When the State Retreats: Organized Crime in São Paulo

Graham Denyer Willis, from the Centre for Criminology and Socio-Legal Studies at the University of Toronto, has written an amazing piece win the Boston Review called “The Gun Library: An Ethic of Crime in São Paulo.”  Even though I’ve heard similar anecdotes about organized crime in Brazil, this article blew me away.

Graham followed police detectives around in São Paulo for 4 years and got very acquainted with an organized crime group called the PCC (or Primeiro Comando da Capital), whose main mission was to protect prisoners. The PCC controls 135 of the state’s 152 prisons and provides things the state does not (such as food and clothing).  The group has moved beyond the prisons though and now governs large portions of the favelas that surround the city.

The whole article is fascinating, but here are some of the parts I found most interesting:

1.  The PCC is extremely organized in its approach to organized crime.  Willis notes that “among the documents were Excel spreadsheets itemizing millions of dollars in weekly sales of cocaine, crack cocaine, and marijuana by area code, but there were also photocopies of membership roles including name, nickname, member number (the same as the official prisoner ID), place of residence, last three prisons stops, names of “Godfathers,” time and place of “baptism” into the organization, lists of drug distribution and sales by member name and/or nickname, quantity and amount of money owed by individual, and, among other things, inventories of cars and guns.”

2. The PCC has a code of ethics and proportionality.  For instance, “children may not be harmed, murder and other violence must be preauthorized, and perceived injustice on the part of police is met with violent retribution. Under the PCC banner, crime is at once a practice, an occupation, and an identity.”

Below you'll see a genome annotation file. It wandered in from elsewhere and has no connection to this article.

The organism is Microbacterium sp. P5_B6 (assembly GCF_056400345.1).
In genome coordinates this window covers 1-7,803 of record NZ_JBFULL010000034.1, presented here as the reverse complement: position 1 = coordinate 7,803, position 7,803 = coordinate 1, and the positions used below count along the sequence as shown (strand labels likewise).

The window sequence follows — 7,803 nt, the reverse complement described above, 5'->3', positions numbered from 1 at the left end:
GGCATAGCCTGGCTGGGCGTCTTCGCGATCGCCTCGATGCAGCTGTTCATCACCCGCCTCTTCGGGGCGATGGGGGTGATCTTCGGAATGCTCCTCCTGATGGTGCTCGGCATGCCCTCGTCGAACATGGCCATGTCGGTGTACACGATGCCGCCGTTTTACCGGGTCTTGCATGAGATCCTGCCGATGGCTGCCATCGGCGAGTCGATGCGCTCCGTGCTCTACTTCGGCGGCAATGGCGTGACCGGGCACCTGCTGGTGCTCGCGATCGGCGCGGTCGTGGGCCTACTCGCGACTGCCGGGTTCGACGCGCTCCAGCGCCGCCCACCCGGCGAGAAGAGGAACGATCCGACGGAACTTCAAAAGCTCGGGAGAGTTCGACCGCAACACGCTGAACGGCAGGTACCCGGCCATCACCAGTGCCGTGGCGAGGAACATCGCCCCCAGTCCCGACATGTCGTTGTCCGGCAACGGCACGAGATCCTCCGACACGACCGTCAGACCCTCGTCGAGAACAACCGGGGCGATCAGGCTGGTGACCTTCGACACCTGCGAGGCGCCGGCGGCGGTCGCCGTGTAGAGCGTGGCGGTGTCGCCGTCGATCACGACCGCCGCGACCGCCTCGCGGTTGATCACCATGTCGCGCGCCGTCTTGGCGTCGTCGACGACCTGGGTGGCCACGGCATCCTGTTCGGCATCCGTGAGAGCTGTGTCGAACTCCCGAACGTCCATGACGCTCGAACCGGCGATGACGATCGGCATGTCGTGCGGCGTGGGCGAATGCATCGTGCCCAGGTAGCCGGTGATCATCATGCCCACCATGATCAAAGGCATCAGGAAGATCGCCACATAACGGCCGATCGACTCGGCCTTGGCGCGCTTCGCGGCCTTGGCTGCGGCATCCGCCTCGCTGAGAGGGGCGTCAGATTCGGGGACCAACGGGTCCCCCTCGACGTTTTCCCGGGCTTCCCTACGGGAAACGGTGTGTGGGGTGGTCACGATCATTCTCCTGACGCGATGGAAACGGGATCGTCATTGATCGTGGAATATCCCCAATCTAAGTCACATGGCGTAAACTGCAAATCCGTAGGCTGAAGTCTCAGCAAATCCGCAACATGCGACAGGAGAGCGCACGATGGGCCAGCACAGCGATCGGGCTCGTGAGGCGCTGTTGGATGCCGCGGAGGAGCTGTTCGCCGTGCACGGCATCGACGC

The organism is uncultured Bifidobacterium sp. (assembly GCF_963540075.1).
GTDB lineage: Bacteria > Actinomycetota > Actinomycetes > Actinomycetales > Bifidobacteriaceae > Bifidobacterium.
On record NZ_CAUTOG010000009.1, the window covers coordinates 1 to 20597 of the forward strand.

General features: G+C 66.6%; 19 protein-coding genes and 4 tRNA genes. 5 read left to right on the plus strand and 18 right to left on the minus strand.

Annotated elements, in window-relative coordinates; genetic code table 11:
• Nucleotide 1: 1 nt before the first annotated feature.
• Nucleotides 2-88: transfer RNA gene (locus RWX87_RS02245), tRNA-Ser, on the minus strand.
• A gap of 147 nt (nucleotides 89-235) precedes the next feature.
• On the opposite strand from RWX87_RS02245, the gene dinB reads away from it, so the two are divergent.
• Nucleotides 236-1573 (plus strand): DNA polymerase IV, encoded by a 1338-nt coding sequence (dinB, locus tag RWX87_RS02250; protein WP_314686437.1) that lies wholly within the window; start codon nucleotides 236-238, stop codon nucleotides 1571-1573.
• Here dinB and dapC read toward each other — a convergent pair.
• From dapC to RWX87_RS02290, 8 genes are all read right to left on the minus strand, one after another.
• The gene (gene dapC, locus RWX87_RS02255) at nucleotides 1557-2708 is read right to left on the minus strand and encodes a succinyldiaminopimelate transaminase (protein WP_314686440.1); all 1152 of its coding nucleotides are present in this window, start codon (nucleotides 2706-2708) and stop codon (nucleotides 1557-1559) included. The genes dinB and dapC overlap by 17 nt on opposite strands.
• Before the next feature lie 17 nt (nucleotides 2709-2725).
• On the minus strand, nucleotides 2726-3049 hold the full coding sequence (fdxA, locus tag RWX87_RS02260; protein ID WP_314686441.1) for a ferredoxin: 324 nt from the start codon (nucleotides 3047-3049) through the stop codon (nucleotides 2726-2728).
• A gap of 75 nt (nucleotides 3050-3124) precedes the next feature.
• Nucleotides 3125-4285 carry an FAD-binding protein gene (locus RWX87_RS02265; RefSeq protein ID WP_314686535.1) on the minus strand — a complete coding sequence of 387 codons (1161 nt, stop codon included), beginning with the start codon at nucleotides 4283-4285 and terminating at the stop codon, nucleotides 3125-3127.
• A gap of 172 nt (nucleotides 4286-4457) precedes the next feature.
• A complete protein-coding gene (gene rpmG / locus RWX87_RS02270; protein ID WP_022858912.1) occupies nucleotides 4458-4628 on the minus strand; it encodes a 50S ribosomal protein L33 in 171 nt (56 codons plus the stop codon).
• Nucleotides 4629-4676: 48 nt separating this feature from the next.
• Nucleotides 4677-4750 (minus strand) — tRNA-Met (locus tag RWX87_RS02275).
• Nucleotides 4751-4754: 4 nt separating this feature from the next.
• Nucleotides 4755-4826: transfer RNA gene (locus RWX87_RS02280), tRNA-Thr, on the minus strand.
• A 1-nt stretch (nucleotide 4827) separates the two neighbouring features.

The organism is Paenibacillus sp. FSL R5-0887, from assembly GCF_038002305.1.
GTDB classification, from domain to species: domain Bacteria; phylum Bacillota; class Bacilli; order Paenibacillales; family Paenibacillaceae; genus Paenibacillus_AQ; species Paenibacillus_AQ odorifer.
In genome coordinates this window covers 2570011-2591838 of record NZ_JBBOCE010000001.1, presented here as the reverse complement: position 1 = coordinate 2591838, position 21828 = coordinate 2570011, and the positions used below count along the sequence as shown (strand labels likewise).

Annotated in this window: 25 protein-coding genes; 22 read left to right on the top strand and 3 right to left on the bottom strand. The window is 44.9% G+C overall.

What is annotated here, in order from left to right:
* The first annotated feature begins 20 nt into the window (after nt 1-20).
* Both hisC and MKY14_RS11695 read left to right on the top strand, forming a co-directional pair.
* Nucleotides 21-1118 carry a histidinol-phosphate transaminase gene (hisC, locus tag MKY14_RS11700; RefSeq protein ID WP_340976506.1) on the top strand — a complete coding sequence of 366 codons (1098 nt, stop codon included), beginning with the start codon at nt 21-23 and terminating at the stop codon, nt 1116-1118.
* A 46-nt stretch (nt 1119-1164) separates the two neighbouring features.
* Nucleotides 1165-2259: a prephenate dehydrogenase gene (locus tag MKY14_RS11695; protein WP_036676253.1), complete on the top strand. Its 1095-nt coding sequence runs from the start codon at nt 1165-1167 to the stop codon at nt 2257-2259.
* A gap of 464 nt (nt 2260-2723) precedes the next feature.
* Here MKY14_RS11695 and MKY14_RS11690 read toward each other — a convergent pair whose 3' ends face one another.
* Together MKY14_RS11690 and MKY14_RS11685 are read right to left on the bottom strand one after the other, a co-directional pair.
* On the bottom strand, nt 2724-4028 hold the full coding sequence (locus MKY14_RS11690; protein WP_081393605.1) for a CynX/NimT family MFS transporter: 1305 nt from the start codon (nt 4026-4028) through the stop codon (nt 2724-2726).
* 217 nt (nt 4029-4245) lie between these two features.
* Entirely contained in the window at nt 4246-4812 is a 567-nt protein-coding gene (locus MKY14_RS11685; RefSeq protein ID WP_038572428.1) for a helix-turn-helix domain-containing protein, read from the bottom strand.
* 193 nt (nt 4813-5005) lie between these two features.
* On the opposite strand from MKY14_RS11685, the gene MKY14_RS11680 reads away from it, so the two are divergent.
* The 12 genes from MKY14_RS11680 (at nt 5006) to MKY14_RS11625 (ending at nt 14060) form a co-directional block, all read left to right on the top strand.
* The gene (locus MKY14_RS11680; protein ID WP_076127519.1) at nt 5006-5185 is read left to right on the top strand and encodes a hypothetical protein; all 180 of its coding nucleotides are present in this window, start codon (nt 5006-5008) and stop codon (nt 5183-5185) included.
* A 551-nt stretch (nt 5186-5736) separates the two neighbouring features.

3. The PCC might be organized, but they don’t encourage members to be overly business-like.  Here is memo they put out to their members: “It is inadmissible to use the commando [PCC] for personal gain. If a member takes advantage in order to make money from the comando, operating with cunning for personal benefit, the leadership will analyze the case and after confirming the incident, the person in question will be expelled and have death decreed. No member may use the relationship with the comando for commercial or private transactions without the knowledge of the leadership.”

4. And lastly, the PCC runs something called an “assistance bank,” which offers “a gun and a cash loan of up to 5000 Reais ($2500 USD), an amount roughly eight times the monthly minimum wage. Borrowers have their choice of an impressive array of weapons for a thirty-day loan. The document stipulates that there should be 500,000 Reais available for loan to accompany the inventory of twenty machine guns, fifteen submachine guns, fifty pistols, thirty grenades, and twenty revolvers.”


One thought on “When the State Retreats: Organized Crime in São Paulo

  1. I don’t get it. Lots of countries have issues with organized crime, but how did Brazil end up with such crazy large and powerful gangs?

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